Geoparks are new to Canada. They are not like our existing municipal, provincial or federal parks which are decreed by the appropriate level of government. Instead, they are created by the communities of people who live in the geopark as a means of revitalizing their local economy through education and geotourism. The geopark celebrates the local geology, and how it affected local cultural and economic development. It is an area that includes geological heritage of international significance.
Geoparks conserve the geoheritage and use it for educational and tourism purposes, to promote awareness of Earth processes and highlight key issues facing society in the context of our dynamic planet. However, Geoparks aren’t just about geology, they also include sites with interesting archaeology, wildlife and habitats, history, folklore and culture, all of which are intricately linked with the underlying geology and the culture of the people who live in the area.
Canada has two Global Geoparks: Stonehammer Global Geopark in southern New Brunswick and Tumbler Ridge Global Geopark in northern British Columbia. There are also a host of aspiring geoparks across Canada, which are communities, or groups of communities, that are working together to create inventories of geoheritage (geology sites) in their area and develop educational and tourist opportunities. The opportunities are based on the geoheritage itself or on the local culture as it developed in response to the Earth features and processes in the region. Perhaps there is an aspiring geopark near you, in which you could become involved.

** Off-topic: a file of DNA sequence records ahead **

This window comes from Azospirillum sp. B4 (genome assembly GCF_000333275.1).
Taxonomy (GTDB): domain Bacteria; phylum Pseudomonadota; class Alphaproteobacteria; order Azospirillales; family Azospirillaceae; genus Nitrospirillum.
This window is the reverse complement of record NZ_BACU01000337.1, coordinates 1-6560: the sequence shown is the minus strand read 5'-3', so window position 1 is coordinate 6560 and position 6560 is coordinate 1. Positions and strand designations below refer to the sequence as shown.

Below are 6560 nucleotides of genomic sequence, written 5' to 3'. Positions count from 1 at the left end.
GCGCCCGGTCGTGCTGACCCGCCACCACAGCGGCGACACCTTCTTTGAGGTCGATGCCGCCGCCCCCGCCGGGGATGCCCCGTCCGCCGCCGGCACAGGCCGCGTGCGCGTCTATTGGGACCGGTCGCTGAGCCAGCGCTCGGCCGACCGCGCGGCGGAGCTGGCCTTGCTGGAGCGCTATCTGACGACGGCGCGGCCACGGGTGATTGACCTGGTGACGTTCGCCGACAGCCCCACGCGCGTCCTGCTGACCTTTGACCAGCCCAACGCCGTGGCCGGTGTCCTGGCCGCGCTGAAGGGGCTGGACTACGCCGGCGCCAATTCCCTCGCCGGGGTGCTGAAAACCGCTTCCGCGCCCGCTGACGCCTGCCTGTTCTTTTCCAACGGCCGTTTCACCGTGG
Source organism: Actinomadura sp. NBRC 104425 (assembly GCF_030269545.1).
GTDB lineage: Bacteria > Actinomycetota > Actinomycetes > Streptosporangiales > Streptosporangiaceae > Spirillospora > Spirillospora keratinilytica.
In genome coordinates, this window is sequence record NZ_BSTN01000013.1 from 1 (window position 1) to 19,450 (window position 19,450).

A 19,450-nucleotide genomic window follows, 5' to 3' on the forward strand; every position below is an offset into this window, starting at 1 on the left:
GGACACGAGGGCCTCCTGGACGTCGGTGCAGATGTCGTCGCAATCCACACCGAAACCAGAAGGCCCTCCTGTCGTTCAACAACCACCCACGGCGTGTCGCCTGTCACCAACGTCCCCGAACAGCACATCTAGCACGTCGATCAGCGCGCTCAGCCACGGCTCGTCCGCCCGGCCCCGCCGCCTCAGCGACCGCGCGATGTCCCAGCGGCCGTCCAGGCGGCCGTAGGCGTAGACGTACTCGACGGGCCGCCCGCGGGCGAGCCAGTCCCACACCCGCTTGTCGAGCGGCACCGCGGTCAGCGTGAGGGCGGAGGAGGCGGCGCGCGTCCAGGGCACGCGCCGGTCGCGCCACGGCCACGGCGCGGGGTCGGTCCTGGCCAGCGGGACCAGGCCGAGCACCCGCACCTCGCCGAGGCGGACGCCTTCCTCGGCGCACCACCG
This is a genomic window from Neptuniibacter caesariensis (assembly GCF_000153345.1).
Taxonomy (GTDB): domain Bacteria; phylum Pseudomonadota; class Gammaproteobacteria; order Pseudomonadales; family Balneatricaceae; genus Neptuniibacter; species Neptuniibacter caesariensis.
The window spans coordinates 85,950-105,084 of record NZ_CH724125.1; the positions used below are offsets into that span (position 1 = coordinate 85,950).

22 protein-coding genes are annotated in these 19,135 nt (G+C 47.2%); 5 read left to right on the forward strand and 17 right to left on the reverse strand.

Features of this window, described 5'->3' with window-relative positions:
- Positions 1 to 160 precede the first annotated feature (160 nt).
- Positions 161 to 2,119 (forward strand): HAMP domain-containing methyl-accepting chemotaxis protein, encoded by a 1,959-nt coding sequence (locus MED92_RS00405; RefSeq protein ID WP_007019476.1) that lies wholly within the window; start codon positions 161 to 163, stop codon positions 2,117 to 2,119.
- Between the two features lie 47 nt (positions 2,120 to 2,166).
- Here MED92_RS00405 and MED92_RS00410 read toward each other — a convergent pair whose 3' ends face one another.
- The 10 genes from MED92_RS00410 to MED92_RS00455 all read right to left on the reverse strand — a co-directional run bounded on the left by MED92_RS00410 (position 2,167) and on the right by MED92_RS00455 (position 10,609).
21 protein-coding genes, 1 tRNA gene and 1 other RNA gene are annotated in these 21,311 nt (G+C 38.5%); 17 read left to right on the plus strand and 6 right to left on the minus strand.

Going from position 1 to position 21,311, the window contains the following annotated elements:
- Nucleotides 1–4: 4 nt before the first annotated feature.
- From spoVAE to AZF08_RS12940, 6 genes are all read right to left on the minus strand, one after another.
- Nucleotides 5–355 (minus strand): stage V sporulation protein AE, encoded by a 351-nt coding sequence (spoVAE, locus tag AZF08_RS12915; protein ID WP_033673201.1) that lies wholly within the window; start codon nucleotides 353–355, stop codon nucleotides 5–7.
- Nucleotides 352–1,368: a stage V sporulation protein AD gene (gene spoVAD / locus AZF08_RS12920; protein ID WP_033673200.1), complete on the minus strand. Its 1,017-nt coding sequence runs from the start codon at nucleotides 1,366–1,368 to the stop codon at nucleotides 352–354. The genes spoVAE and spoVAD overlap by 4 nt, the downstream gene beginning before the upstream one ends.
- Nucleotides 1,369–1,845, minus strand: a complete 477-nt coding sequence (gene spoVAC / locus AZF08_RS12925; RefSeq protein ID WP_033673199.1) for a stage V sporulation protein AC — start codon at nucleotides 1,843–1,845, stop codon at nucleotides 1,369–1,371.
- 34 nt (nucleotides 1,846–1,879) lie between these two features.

In the course of establishing a geopark, people within its boundaries become more familiar with the underlying reasons for why their community’s landscape looks the way it does. They also discover the connections between the geological history of their region and the economic opportunities it has enjoyed since the area was occupied by humans. Local culture and economy are likely to have been affected by the location of resources (including food, water, energy and minerals). The quality and distribution of soil, which is the product the result of geological processes, will affect the nature of the agricultural economy. Even the location of basic facilities and settlements will have been dictated by features of the landscape.
Sometimes the underlying causes of the way the landscape looks are affected by geological processes that happened long ago, the evidence for which is below the ground surface. It is by exploring these connections that people make a link between place and culture and they discover things that they did not know before. In the end, they become proud of their community and its particular landscapes and work to protect it for future generations, while at the same time creating new, sustainable economic activity that allows more of them to live and work in their community. This is a great win-win, especially for areas that off the currently beaten path of tourism.
Geoparks are undergoing a transition. There are more than one hundred geoparks worldwide and all of these have been created under the auspices of the Global Geoparks Network (GGN) which developed the processes by which areas for global geoparks are assessed. The GGN was always supported by UNESCO but later in 2015, the member states of UNESCO will vote on a proposal to create a UNESCO Global Geoparks Programme that would formalize a UNESCO status and process for existing and new global geoparks. See what is happening with geoparks at UNESCO here.
Godfrey Nowlan was a geologist and paleontologist with the Geological Survey of Canada until he retired in 2013. He has a long record of developing projects to improve Earth Science literacy and is currently helping to develop Global Geoparks in Canada.
Views expressed in blog posts reflect those of the author, and not necessarily those of the CFES.